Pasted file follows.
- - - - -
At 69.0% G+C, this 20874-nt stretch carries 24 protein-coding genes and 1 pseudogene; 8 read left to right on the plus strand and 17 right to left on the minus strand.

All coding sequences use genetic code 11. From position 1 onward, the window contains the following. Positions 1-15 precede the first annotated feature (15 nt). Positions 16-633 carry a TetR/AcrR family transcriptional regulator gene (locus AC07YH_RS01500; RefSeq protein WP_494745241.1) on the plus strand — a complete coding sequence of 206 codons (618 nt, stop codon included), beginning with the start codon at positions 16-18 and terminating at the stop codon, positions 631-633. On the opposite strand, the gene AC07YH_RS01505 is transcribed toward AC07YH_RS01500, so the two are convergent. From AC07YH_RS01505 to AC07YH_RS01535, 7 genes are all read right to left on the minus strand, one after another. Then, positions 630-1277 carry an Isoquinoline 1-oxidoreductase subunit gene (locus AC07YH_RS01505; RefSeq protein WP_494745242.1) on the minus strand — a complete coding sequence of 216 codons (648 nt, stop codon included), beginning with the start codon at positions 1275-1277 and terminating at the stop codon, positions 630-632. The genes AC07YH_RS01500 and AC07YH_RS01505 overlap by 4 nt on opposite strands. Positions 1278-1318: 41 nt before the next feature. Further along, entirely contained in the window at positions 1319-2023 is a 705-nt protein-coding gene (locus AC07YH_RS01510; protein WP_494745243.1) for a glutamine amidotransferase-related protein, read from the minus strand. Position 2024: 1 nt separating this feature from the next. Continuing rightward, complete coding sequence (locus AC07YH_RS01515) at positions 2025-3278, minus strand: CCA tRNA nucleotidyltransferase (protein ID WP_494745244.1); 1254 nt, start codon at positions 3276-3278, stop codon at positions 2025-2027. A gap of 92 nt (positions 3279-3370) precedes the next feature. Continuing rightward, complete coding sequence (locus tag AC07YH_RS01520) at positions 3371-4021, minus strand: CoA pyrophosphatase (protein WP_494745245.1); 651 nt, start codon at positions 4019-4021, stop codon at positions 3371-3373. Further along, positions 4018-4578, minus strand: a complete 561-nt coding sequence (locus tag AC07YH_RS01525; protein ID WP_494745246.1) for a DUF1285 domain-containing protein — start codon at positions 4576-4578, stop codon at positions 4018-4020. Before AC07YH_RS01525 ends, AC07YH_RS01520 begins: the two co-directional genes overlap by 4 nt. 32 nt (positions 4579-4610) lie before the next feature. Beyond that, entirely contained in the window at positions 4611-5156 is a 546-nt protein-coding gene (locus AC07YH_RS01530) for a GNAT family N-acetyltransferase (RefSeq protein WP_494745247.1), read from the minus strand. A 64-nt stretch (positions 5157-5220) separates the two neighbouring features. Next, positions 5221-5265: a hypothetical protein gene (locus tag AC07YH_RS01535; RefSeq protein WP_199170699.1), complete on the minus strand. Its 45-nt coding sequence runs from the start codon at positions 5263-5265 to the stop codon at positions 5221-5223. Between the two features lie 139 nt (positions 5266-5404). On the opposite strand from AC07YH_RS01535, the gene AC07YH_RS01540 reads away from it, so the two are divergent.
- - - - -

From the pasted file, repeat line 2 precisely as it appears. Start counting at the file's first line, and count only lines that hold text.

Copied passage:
All coding sequences use genetic code 11. From position 1 onward, the window contains the following. Positions 1-15 precede the first annotated feature (15 nt). Positions 16-633 carry a TetR/AcrR family transcriptional regulator gene (locus AC07YH_RS01500; RefSeq protein WP_494745241.1) on the plus strand — a complete coding sequence of 206 codons (618 nt, stop codon included), beginning with the start codon at positions 16-18 and terminating at the stop codon, positions 631-633. On the opposite strand, the gene AC07YH_RS01505 is transcribed toward AC07YH_RS01500, so the two are convergent. From AC07YH_RS01505 to AC07YH_RS01535, 7 genes are all read right to left on the minus strand, one after another. Then, positions 630-1277 carry an Isoquinoline 1-oxidoreductase subunit gene (locus AC07YH_RS01505; RefSeq protein WP_494745242.1) on the minus strand — a complete coding sequence of 216 codons (648 nt, stop codon included), beginning with the start codon at positions 1275-1277 and terminating at the stop codon, positions 630-632. The genes AC07YH_RS01500 and AC07YH_RS01505 overlap by 4 nt on opposite strands. Positions 1278-1318: 41 nt before the next feature. Further along, entirely contained in the window at positions 1319-2023 is a 705-nt protein-coding gene (locus AC07YH_RS01510; protein WP_494745243.1) for a glutamine amidotransferase-related protein, read from the minus strand. Position 2024: 1 nt separating this feature from the next. Continuing rightward, complete coding sequence (locus AC07YH_RS01515) at positions 2025-3278, minus strand: CCA tRNA nucleotidyltransferase (protein ID WP_494745244.1); 1254 nt, start codon at positions 3276-3278, stop codon at positions 2025-2027. A gap of 92 nt (positions 3279-3370) precedes the next feature. Continuing rightward, complete coding sequence (locus tag AC07YH_RS01520) at positions 3371-4021, minus strand: CoA pyrophosphatase (protein WP_494745245.1); 651 nt, start codon at positions 4019-4021, stop codon at positions 3371-3373. Further along, positions 4018-4578, minus strand: a complete 561-nt coding sequence (locus tag AC07YH_RS01525; protein ID WP_494745246.1) for a DUF1285 domain-containing protein — start codon at positions 4576-4578, stop codon at positions 4018-4020. Before AC07YH_RS01525 ends, AC07YH_RS01520 begins: the two co-directional genes overlap by 4 nt. 32 nt (positions 4579-4610) lie before the next feature. Beyond that, entirely contained in the window at positions 4611-5156 is a 546-nt protein-coding gene (locus AC07YH_RS01530) for a GNAT family N-acetyltransferase (RefSeq protein WP_494745247.1), read from the minus strand. A 64-nt stretch (positions 5157-5220) separates the two neighbouring features. Next, positions 5221-5265: a hypothetical protein gene (locus tag AC07YH_RS01535; RefSeq protein WP_199170699.1), complete on the minus strand. Its 45-nt coding sequence runs from the start codon at positions 5263-5265 to the stop codon at positions 5221-5223. Between the two features lie 139 nt (positions 5266-5404). On the opposite strand from AC07YH_RS01535, the gene AC07YH_RS01540 reads away from it, so the two are divergent.